QINGDAO (Interfax-China) -- Taiyuan Iron and Steel (Group) Co. Ltd (TISCO) [SSE:600169], China's largest stainless steel maker, will cut stainless steel production in December in an attempt to invigorate the current sluggish market, a company official told Interfax today at 2007 International Seminar on Nickel & Ferro Alloys With Stainless Steel Market in Qingdao.
"We've altered our production target for 2007 from an original 2.3 million tonnes to 2.05 million tonnes, in light of the production cut scheduled for next month," senior economist with TISCO's policy research office, Hao Peigang, said.
TISCO has a policy of tailoring production to market demand, Hao said. "For example, this year's production will increase 950,000 tonnes from last year."
Other major domestic stainless steelmakers, namely Zhangjiagang POSCO [NYSE:PKX] and Guangzhou Lianzhong Stainless Steel [SSE:600894], also plan to cut production of series-200 and series-300 stainless steel in December, Hao said.
China's major stainless steel mills jointly cut monthly production between 20% and 30% in July, in order to combat falling stainless steel prices in the domestic market, Interfax previously reported.
Stainless steel prices on the domestic Chinese market have tumbled in recent months, with prices even falling below the average November ex-works price of steelmakers, due to a fall in nickel prices in mid-November.
The benchmark three-month nickel price on the London Metal Exchange (LME) fell to $28,100 per tonne yesterday, down 17.2% from $33,950 per tonne on Nov. 14.
TISCO estimates that China's apparent stainless steel consumption will reach at least 6.95 million tonnes this year, up 16.81% from last year, while production will increase 45.79% from 5.35 million tonnes last year to 7.8 million tonnes this year.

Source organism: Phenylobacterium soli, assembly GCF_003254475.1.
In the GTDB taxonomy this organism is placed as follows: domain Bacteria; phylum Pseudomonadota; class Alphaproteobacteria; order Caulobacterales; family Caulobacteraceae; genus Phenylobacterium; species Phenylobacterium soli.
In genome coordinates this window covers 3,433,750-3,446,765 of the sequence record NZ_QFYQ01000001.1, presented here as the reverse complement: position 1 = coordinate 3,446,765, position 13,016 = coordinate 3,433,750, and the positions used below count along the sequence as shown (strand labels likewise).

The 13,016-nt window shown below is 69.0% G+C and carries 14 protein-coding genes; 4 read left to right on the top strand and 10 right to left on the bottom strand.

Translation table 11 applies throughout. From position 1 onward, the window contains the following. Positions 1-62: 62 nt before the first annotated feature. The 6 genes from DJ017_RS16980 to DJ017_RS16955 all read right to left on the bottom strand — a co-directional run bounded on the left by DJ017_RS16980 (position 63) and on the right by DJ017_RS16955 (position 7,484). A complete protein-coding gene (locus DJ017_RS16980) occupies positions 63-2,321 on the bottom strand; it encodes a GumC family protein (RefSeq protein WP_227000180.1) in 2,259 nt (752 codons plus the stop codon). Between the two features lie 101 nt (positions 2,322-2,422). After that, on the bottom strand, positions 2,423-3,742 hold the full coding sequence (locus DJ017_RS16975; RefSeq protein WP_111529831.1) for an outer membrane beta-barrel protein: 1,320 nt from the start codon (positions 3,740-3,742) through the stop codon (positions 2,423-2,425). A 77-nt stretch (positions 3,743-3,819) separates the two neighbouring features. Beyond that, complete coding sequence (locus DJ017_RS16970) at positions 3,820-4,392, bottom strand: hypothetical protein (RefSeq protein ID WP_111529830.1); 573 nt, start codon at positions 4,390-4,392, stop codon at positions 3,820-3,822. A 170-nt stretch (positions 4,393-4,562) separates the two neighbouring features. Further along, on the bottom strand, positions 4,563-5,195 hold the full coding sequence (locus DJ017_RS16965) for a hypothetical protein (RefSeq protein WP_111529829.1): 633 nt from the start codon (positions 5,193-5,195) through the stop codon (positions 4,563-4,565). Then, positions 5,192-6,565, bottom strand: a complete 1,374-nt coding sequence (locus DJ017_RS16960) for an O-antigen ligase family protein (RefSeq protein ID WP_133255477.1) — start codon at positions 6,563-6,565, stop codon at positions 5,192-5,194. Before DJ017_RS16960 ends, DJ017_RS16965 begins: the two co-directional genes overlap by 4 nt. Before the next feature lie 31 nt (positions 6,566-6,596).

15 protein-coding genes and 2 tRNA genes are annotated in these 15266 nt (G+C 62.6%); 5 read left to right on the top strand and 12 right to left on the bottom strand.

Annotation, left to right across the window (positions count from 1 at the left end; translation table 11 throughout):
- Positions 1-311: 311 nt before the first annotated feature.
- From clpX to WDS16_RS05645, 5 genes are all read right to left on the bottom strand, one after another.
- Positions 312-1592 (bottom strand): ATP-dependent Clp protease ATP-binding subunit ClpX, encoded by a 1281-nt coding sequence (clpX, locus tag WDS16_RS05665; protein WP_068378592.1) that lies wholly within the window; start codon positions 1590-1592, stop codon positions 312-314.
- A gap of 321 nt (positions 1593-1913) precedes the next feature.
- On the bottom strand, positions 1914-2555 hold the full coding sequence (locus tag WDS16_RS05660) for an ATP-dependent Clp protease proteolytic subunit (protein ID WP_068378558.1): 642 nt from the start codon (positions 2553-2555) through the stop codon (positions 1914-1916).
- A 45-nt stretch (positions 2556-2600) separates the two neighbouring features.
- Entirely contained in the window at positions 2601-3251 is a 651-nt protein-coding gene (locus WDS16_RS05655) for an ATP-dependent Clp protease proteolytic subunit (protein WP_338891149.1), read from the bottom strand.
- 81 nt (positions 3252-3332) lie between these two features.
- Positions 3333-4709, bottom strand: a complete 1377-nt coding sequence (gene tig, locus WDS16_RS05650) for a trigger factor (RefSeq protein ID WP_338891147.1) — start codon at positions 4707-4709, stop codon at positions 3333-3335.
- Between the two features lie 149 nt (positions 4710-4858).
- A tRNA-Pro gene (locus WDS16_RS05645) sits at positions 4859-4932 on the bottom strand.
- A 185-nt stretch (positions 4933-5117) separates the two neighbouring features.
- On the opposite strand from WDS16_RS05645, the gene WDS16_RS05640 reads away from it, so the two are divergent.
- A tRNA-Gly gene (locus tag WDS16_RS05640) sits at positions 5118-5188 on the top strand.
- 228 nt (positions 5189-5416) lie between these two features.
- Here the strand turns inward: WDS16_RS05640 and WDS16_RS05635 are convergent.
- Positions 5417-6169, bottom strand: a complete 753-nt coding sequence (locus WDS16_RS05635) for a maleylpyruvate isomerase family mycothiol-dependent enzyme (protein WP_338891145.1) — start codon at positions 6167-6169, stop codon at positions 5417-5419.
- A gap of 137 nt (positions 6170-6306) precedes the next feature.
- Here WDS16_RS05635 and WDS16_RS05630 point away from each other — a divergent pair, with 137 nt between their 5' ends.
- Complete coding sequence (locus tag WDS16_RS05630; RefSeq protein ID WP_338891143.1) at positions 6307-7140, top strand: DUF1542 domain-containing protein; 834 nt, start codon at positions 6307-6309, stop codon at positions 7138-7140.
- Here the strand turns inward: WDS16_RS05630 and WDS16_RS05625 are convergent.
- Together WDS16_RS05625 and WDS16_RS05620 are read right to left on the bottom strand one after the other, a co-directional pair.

China will be a net importer of stainless steel to the tune of 400,000 tonnes this year, down 75% from last year, with imports dropping 26% to 1.86 million tonnes, and exports growing 62% to 1.46 million tonnes, Hao said.
"However, economic growth, rather than fluctuating nickel prices, will be the main factor determining stainless steel production and demand in China next year," Hao said, predicting that China's stainless steel demand will climb over 10% year-on-year next year.
If China's GDP grows 7% next year, China will produce 8.88 million tonnes of stainless steel, and consume 7.73 million tonnes next year. While if GDP grows 10% next year, stainless steel production will reach 9.29 million tonnes and consumption will reach 8.08 million tonnes, Hao said.
The China Special Steel Enterprise Association predicts that China's stainless steel capacity will reach 12 million tonnes this year, up 20% from 10 million tonnes last year.
The National Development and Reform Commission (NDRC) announced in a report released yesterday that China will see steel product oversupply in the domestic market next year, due to restrictive steel product export measures.
The Chinese government has launched a series of macro-control measures since May this year, designed to curb excessive steel product exports. The measures successfully reduced steel product exports over the July to October period, and should continue to reduce exports in the coming months.
However, reducing steel product exports, in conjunction with expanding steel smelting capacity, will upset the current balance between production and sales supported by strong exports, resulting in domestic oversupply and subsequent low prices on the domestic market in 2008, the NDRC said in the report.
China produced 408.52 million tonnes of crude steel in the first 10 months of this year, up 18.1% from the same period of last year, while steel product exports surged 63.8% year-on-year to 53.76 million tonnes over the period.
Steel product prices in the Chinese domestic market lifted 8.9% from January to October this year, on the back of growing demand from both domestic and overseas markets, as well as low stockpiles and increased iron ore prices.
(c) Interfax-China 2007. For more intelligence on Chinese metals and mining, contact David Harman in Hong Kong at email@example.com or (852) 2537-2262.